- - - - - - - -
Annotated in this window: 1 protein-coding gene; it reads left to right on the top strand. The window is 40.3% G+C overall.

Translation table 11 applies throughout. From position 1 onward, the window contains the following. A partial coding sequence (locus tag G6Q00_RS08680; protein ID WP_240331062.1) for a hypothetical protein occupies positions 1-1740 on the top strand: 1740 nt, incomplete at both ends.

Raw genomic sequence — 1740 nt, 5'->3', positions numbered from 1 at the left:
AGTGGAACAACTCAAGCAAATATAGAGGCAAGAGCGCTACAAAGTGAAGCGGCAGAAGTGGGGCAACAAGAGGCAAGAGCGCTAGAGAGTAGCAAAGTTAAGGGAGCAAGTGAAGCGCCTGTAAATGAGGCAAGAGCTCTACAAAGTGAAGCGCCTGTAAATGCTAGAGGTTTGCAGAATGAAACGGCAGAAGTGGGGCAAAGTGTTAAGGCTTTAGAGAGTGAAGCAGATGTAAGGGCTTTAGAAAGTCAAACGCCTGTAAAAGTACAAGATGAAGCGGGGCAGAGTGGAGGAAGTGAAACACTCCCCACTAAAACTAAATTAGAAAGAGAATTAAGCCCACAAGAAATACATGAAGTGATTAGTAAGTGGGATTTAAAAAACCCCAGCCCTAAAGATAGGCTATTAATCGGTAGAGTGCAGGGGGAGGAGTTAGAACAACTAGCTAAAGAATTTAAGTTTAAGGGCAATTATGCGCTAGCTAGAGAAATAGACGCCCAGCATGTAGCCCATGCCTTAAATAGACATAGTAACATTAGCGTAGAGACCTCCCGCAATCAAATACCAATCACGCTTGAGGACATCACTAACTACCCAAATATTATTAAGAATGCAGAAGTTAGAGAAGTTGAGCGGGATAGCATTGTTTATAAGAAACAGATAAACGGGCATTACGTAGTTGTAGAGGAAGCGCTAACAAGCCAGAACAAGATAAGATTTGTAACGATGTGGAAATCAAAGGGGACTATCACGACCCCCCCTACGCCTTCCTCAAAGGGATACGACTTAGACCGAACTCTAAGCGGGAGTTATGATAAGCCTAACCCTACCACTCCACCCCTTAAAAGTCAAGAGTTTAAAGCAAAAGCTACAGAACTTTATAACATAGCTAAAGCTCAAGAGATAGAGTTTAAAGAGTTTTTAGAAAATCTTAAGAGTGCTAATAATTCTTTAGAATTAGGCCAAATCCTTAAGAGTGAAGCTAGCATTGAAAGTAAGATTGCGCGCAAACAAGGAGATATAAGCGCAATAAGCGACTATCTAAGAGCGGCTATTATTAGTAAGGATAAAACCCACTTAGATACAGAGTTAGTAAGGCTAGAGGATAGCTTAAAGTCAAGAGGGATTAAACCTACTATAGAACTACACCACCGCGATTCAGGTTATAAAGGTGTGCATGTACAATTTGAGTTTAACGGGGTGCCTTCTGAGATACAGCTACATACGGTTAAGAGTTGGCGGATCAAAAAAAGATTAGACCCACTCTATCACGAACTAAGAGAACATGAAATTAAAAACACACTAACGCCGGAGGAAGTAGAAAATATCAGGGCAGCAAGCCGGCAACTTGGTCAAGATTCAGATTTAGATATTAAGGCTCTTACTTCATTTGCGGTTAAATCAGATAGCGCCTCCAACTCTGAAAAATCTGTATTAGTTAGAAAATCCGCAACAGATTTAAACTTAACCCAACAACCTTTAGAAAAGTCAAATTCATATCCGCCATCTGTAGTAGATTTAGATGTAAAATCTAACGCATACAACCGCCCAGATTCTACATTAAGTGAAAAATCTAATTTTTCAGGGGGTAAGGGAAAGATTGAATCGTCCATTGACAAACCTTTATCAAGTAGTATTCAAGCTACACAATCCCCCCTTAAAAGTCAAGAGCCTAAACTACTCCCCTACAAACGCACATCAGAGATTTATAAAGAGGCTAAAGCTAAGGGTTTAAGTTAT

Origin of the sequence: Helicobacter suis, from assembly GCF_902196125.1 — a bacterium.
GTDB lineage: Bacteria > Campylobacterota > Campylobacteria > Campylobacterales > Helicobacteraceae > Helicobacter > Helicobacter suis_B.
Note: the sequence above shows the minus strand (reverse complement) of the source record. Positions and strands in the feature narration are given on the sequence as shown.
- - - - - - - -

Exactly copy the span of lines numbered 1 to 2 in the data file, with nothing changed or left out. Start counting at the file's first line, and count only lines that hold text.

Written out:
Annotated in this window: 1 protein-coding gene; it reads left to right on the top strand. The window is 40.3% G+C overall.

Translation table 11 applies throughout. From position 1 onward, the window contains the following. A partial coding sequence (locus tag G6Q00_RS08680; protein ID WP_240331062.1) for a hypothetical protein occupies positions 1-1740 on the top strand: 1740 nt, incomplete at both ends.